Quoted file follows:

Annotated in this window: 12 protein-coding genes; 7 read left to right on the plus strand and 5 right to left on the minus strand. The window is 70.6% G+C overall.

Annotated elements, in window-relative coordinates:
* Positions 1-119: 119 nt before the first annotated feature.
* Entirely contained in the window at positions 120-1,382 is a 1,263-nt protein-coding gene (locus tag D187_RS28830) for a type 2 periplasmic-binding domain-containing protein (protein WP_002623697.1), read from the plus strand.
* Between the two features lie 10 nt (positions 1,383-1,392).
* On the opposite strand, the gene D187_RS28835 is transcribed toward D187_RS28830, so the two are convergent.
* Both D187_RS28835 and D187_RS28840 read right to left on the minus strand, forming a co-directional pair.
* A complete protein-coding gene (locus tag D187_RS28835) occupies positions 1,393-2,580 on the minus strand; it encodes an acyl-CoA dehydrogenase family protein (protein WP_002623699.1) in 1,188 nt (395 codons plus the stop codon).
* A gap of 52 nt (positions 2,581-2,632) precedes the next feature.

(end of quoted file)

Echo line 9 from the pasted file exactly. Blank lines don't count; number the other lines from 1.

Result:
* A gap of 52 nt (positions 2,581-2,632) precedes the next feature.